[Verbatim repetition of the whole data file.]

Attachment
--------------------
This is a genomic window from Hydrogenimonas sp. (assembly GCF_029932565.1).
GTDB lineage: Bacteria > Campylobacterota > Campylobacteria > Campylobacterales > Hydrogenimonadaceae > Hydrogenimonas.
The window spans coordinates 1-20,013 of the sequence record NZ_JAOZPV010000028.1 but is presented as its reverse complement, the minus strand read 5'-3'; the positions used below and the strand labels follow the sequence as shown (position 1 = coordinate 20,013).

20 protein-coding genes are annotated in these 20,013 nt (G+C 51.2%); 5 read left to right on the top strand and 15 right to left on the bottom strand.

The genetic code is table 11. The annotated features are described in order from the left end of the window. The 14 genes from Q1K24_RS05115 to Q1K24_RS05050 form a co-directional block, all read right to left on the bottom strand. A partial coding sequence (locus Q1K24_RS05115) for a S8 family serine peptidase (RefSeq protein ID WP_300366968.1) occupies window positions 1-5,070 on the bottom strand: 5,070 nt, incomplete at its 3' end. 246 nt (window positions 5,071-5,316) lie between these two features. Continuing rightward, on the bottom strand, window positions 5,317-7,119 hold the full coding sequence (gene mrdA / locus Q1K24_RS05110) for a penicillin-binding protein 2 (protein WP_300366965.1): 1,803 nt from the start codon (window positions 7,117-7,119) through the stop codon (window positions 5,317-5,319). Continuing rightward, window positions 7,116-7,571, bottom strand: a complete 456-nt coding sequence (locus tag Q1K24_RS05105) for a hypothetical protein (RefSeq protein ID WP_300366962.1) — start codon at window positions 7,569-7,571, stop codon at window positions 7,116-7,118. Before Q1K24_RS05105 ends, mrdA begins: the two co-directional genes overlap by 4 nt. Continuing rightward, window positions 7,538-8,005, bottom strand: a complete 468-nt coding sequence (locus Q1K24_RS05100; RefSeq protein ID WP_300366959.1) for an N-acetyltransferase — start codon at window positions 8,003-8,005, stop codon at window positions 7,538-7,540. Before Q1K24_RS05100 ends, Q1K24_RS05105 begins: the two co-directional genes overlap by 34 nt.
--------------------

This is a genomic window from Hydrogenimonas sp. (assembly GCF_029932565.1).
GTDB lineage: Bacteria > Campylobacterota > Campylobacteria > Campylobacterales > Hydrogenimonadaceae > Hydrogenimonas.
The window spans coordinates 1-20,013 of the sequence record NZ_JAOZPV010000028.1 but is presented as its reverse complement, the minus strand read 5'-3'; the positions used below and the strand labels follow the sequence as shown (position 1 = coordinate 20,013).

20 protein-coding genes are annotated in these 20,013 nt (G+C 51.2%); 5 read left to right on the top strand and 15 right to left on the bottom strand.

The genetic code is table 11. The annotated features are described in order from the left end of the window. The 14 genes from Q1K24_RS05115 to Q1K24_RS05050 form a co-directional block, all read right to left on the bottom strand. A partial coding sequence (locus Q1K24_RS05115) for a S8 family serine peptidase (RefSeq protein ID WP_300366968.1) occupies window positions 1-5,070 on the bottom strand: 5,070 nt, incomplete at its 3' end. 246 nt (window positions 5,071-5,316) lie between these two features. Continuing rightward, on the bottom strand, window positions 5,317-7,119 hold the full coding sequence (gene mrdA / locus Q1K24_RS05110) for a penicillin-binding protein 2 (protein WP_300366965.1): 1,803 nt from the start codon (window positions 7,117-7,119) through the stop codon (window positions 5,317-5,319). Continuing rightward, window positions 7,116-7,571, bottom strand: a complete 456-nt coding sequence (locus tag Q1K24_RS05105) for a hypothetical protein (RefSeq protein ID WP_300366962.1) — start codon at window positions 7,569-7,571, stop codon at window positions 7,116-7,118. Before Q1K24_RS05105 ends, mrdA begins: the two co-directional genes overlap by 4 nt. Continuing rightward, window positions 7,538-8,005, bottom strand: a complete 468-nt coding sequence (locus Q1K24_RS05100; RefSeq protein ID WP_300366959.1) for an N-acetyltransferase — start codon at window positions 8,003-8,005, stop codon at window positions 7,538-7,540. Before Q1K24_RS05100 ends, Q1K24_RS05105 begins: the two co-directional genes overlap by 34 nt.